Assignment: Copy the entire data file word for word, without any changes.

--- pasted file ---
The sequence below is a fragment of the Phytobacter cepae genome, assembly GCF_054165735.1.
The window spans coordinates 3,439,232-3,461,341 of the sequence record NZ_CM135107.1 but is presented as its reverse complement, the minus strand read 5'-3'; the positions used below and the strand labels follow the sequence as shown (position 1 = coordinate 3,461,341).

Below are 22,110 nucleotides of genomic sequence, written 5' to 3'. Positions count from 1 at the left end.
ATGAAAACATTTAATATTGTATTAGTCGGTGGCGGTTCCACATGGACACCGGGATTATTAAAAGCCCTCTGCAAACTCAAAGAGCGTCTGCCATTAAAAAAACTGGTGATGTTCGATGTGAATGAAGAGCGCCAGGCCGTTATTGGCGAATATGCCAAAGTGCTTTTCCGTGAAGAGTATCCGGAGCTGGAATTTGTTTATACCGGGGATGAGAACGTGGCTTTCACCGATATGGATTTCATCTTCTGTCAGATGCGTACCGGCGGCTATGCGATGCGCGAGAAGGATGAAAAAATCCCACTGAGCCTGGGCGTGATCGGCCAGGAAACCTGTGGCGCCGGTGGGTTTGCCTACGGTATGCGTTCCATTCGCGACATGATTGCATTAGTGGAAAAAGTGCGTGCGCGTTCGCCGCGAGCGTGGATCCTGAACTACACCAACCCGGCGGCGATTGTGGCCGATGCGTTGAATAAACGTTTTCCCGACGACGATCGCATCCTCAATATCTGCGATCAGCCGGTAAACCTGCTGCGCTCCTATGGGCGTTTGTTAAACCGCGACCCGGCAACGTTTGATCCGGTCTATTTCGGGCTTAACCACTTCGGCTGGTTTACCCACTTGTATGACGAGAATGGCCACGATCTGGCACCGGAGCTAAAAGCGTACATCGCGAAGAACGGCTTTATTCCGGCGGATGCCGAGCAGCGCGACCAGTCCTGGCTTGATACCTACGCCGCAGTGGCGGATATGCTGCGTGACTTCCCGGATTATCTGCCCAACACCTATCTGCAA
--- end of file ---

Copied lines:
The sequence below is a fragment of the Phytobacter cepae genome, assembly GCF_054165735.1.
The window spans coordinates 3,439,232-3,461,341 of the sequence record NZ_CM135107.1 but is presented as its reverse complement, the minus strand read 5'-3'; the positions used below and the strand labels follow the sequence as shown (position 1 = coordinate 3,461,341).

Below are 22,110 nucleotides of genomic sequence, written 5' to 3'. Positions count from 1 at the left end.
ATGAAAACATTTAATATTGTATTAGTCGGTGGCGGTTCCACATGGACACCGGGATTATTAAAAGCCCTCTGCAAACTCAAAGAGCGTCTGCCATTAAAAAAACTGGTGATGTTCGATGTGAATGAAGAGCGCCAGGCCGTTATTGGCGAATATGCCAAAGTGCTTTTCCGTGAAGAGTATCCGGAGCTGGAATTTGTTTATACCGGGGATGAGAACGTGGCTTTCACCGATATGGATTTCATCTTCTGTCAGATGCGTACCGGCGGCTATGCGATGCGCGAGAAGGATGAAAAAATCCCACTGAGCCTGGGCGTGATCGGCCAGGAAACCTGTGGCGCCGGTGGGTTTGCCTACGGTATGCGTTCCATTCGCGACATGATTGCATTAGTGGAAAAAGTGCGTGCGCGTTCGCCGCGAGCGTGGATCCTGAACTACACCAACCCGGCGGCGATTGTGGCCGATGCGTTGAATAAACGTTTTCCCGACGACGATCGCATCCTCAATATCTGCGATCAGCCGGTAAACCTGCTGCGCTCCTATGGGCGTTTGTTAAACCGCGACCCGGCAACGTTTGATCCGGTCTATTTCGGGCTTAACCACTTCGGCTGGTTTACCCACTTGTATGACGAGAATGGCCACGATCTGGCACCGGAGCTAAAAGCGTACATCGCGAAGAACGGCTTTATTCCGGCGGATGCCGAGCAGCGCGACCAGTCCTGGCTTGATACCTACGCCGCAGTGGCGGATATGCTGCGTGACTTCCCGGATTATCTGCCCAACACCTATCTGCAA